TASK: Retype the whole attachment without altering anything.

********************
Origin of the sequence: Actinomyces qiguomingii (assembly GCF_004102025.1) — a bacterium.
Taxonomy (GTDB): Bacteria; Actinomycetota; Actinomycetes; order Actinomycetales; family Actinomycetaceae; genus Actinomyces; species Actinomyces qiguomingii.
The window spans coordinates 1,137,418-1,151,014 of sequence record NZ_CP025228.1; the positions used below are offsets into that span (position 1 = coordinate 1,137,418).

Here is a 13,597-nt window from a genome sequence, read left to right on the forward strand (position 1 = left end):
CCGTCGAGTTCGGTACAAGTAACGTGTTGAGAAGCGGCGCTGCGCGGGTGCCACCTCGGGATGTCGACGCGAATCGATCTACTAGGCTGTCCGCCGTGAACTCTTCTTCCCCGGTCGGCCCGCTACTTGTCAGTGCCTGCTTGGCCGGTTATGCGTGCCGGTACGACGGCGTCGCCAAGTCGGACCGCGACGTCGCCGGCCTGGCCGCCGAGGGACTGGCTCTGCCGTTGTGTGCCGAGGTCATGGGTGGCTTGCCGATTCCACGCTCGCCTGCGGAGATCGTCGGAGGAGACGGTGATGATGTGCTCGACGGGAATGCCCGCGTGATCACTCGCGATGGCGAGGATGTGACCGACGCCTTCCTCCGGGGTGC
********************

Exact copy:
Origin of the sequence: Actinomyces qiguomingii (assembly GCF_004102025.1) — a bacterium.
Taxonomy (GTDB): Bacteria; Actinomycetota; Actinomycetes; order Actinomycetales; family Actinomycetaceae; genus Actinomyces; species Actinomyces qiguomingii.
The window spans coordinates 1,137,418-1,151,014 of sequence record NZ_CP025228.1; the positions used below are offsets into that span (position 1 = coordinate 1,137,418).

Here is a 13,597-nt window from a genome sequence, read left to right on the forward strand (position 1 = left end):
CCGTCGAGTTCGGTACAAGTAACGTGTTGAGAAGCGGCGCTGCGCGGGTGCCACCTCGGGATGTCGACGCGAATCGATCTACTAGGCTGTCCGCCGTGAACTCTTCTTCCCCGGTCGGCCCGCTACTTGTCAGTGCCTGCTTGGCCGGTTATGCGTGCCGGTACGACGGCGTCGCCAAGTCGGACCGCGACGTCGCCGGCCTGGCCGCCGAGGGACTGGCTCTGCCGTTGTGTGCCGAGGTCATGGGTGGCTTGCCGATTCCACGCTCGCCTGCGGAGATCGTCGGAGGAGACGGTGATGATGTGCTCGACGGGAATGCCCGCGTGATCACTCGCGATGGCGAGGATGTGACCGACGCCTTCCTCCGGGGTGC